Definition: A property of a result using Null Hypothesis Significance Testing (NHST) that, given a significance level, is deemed unlikely to have occurred given the null hypothesis. Tenny and Abdelgawad (2017) defined it as “a measure of the probability of obtaining your data or more extreme data assuming the null hypothesis is true, compared to a pre-selected acceptable level of uncertainty regarding the true answer” (p. 1). Conventions for determining the threshold vary between applications and disciplines but ultimately depend on the considerations of the researcher about an appropriate error margin. The American Statistical Association’s statement (Wasserstein & Lazar, 2016) notes that “Researchers often wish to turn a p-value into a statement about the truth of a null hypothesis, or about the probability that random chance produced the observed data. The p-value is neither. It is a statement about data in relation to a specified hypothetical explanation, and is not a statement about the explanation itself” (p. 131).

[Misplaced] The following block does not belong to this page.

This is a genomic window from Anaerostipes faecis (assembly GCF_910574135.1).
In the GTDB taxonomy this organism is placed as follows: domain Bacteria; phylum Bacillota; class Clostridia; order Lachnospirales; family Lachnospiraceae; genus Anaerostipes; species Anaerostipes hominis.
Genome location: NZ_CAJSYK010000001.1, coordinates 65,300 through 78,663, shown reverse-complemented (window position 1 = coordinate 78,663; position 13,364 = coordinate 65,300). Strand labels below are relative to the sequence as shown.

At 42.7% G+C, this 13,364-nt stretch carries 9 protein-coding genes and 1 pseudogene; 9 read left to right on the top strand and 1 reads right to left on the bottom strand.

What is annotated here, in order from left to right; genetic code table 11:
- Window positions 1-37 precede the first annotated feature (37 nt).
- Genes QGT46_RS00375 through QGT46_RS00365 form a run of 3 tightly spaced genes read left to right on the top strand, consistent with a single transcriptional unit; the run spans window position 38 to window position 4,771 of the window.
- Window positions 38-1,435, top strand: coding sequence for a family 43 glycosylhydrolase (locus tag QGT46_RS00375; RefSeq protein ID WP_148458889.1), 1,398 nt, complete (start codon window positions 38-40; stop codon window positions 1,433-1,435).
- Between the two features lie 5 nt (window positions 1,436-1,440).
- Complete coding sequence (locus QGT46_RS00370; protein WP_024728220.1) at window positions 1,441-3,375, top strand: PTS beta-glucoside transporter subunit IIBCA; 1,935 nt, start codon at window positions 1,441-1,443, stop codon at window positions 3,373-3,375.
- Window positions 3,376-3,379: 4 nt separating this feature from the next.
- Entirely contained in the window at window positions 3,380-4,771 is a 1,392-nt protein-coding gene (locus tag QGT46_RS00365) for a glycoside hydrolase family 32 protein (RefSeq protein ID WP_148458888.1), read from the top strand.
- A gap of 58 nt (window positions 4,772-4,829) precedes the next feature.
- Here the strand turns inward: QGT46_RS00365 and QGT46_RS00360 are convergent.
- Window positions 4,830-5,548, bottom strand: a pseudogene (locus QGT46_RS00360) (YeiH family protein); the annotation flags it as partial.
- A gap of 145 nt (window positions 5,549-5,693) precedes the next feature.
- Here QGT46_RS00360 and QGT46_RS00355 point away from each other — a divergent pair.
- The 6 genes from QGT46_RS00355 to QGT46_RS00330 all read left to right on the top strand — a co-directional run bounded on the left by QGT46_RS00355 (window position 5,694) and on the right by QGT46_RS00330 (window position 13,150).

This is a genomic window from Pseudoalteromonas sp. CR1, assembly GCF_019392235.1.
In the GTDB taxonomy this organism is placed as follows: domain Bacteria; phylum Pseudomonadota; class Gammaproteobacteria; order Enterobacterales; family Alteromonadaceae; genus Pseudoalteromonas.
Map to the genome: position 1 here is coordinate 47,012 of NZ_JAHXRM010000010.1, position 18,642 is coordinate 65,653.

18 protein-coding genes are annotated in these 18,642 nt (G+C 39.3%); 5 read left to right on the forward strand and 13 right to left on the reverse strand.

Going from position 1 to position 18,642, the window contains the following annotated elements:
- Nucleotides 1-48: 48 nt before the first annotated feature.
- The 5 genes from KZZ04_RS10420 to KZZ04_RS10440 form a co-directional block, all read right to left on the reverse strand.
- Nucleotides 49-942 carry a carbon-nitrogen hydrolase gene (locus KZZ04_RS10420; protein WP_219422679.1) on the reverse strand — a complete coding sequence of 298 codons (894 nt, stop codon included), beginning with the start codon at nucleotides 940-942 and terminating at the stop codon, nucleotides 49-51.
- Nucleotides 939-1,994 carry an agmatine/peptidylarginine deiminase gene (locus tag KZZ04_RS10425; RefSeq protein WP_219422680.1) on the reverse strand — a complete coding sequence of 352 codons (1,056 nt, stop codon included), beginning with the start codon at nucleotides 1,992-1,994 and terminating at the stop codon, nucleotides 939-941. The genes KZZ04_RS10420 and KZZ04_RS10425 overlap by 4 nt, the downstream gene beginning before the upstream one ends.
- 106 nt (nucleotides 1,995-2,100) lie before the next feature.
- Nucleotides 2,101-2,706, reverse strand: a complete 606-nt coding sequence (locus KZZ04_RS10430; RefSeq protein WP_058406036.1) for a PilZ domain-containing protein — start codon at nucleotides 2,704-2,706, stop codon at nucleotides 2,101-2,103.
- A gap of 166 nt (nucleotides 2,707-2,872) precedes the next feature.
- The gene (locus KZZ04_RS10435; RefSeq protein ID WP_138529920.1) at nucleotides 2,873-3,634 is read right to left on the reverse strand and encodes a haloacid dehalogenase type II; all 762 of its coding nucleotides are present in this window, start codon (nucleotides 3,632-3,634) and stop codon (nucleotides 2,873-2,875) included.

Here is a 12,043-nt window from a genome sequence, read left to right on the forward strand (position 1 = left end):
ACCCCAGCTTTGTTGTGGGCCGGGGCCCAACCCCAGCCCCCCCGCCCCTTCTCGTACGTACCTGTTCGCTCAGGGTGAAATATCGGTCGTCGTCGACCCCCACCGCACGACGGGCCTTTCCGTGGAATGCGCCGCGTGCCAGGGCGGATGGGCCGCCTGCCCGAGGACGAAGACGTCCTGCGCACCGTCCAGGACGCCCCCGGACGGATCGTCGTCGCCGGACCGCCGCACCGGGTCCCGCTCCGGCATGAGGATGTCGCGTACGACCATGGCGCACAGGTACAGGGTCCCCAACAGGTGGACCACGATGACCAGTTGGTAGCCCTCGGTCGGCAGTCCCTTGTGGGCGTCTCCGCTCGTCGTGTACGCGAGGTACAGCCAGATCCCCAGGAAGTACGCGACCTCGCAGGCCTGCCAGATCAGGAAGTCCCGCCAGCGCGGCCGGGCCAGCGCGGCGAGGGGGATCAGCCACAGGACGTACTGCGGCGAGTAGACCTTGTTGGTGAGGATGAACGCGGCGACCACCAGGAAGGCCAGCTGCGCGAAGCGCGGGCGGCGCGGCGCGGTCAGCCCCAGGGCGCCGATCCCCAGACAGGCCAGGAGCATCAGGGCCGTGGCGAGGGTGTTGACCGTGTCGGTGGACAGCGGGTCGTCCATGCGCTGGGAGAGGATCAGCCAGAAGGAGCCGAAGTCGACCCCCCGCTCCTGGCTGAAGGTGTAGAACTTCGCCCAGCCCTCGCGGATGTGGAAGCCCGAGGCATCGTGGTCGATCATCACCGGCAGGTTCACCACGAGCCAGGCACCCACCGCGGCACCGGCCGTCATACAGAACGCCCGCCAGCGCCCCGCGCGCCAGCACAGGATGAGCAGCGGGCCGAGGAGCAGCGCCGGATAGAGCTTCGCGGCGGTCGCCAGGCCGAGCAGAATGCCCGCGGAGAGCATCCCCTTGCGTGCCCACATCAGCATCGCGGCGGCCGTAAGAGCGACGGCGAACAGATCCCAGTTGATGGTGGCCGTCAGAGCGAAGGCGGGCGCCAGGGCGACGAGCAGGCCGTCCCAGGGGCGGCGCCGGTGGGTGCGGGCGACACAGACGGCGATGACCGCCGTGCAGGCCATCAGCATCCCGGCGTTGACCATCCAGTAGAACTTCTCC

Null Hypothesis Significance Testing (NHST),
Type I error
References: Cassidy et al. (2019), Tenny and Abdelgawad (2021), & Wasserstein and Lazar (2016)
Drafted and Reviewed by: Alaa AlDoh, Flávio Azevedo, James E. Bartlett, Alexander Hart, Annalise A. LaPlume, Charlotte R. Pennington, Graham Reid, Timo Roettger, Suzanne L. K. Stewart
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